WORKSHOP WITH MICHAEL HOEPFNER, AUSTRIA
Walking can be understood as a way to get in touch with our environment and our body. Urban architecture, nature or wilderness make us move differently. Art picks up these daily routines, questions the way we live and deal with our environment.
A 2-day walk from the urban center of Bishkek south to the foot of the mountains resulted in an installation that reflects the experiences of the step by step movements of a group of 15 students of Chuikov Art School and young artists from Bishkek and Austrian artist Michael Hoepfner.
STEP, TWO, THREE
Exhibition held as a result of two-day walking with Michael Hoepfner
Project supported by the Special Projects Fund of Karen Davidov and Henry Myerberg
To walk is the most simple way to explore our environment. It is a practice in everyday life: we walk to our office, to the supermarket or to meet a friend; mostly we do this without reflecting on where we are, we look out for traffic, or at shop-windows.
For visual artists, walking was since early modernity a strategy to get out of the studio, the Art Academy, into life on the street, to experience the new modern city; but also to run away from it all, get into nature and look at one mountain - like Cezanne did.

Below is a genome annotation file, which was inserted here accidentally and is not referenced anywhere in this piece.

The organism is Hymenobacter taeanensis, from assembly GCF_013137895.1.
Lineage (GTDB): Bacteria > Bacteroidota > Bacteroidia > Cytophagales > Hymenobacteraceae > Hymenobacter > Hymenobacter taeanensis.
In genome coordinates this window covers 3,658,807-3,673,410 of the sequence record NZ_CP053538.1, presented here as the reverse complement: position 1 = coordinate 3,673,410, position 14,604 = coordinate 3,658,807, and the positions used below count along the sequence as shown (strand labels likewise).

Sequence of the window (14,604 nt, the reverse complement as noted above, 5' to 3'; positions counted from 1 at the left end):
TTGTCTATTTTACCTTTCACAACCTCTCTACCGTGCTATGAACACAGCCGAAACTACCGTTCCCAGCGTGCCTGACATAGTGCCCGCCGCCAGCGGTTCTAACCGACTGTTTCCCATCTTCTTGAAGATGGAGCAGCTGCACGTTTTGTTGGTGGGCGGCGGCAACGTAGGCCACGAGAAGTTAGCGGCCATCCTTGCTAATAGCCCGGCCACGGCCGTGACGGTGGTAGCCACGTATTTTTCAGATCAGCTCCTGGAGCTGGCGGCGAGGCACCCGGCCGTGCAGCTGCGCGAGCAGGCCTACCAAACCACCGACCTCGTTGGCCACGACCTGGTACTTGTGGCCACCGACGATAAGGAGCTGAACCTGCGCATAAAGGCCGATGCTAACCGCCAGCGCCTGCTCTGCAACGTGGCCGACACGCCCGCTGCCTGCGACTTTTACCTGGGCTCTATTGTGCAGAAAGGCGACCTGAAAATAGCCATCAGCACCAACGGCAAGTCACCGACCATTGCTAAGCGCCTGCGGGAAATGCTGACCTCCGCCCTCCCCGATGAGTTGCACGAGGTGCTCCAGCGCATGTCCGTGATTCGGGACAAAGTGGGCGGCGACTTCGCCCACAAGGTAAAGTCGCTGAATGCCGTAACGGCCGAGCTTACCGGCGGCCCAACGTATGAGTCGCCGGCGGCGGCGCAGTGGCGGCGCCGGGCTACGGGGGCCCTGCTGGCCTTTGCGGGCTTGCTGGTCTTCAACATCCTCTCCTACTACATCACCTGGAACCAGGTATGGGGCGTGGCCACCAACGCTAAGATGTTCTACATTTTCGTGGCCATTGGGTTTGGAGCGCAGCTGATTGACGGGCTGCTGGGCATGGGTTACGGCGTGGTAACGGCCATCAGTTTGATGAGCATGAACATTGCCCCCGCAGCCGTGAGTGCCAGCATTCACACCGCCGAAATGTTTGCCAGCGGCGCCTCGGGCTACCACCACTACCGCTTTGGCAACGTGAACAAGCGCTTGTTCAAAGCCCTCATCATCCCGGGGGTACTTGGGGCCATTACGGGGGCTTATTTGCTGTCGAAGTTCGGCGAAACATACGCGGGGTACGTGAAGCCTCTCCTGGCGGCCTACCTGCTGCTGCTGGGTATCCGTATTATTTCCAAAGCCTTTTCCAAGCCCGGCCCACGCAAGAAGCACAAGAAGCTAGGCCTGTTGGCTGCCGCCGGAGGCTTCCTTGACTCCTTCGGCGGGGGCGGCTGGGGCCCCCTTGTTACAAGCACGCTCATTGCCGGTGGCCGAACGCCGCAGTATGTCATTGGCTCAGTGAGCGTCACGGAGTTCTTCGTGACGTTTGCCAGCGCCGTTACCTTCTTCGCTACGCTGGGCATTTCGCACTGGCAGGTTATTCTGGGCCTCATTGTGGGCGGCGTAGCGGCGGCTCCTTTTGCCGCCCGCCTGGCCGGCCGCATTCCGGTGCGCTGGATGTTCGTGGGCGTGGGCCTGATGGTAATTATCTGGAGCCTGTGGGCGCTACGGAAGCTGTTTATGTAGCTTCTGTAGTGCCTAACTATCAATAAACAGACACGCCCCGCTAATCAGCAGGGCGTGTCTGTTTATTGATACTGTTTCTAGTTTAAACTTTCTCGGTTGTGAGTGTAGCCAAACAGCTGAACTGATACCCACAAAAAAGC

If artists walk out it sometimes means anarchy like the Surrealists or political protest like the Situationists; in Land Art around 1970 artists the first time used walks to leave the city as a concept to get in touch with nature again -it was the time of the early environmental movement.
In the last twenty years or so to walk out and get in direct contact with reality completely changed through the everyday use of modern media and information: if you want to get information about a street everyone uses Google Streetview or online maps, or other forms of information; they guide us, we look at it on a screen in our homes; but what do they tell us about a certain place? What is the meaning of place, of site in our times? What is the meaning of movement of the body, in a street, on a track, a path, in a landscape? What can this slow movement tell us?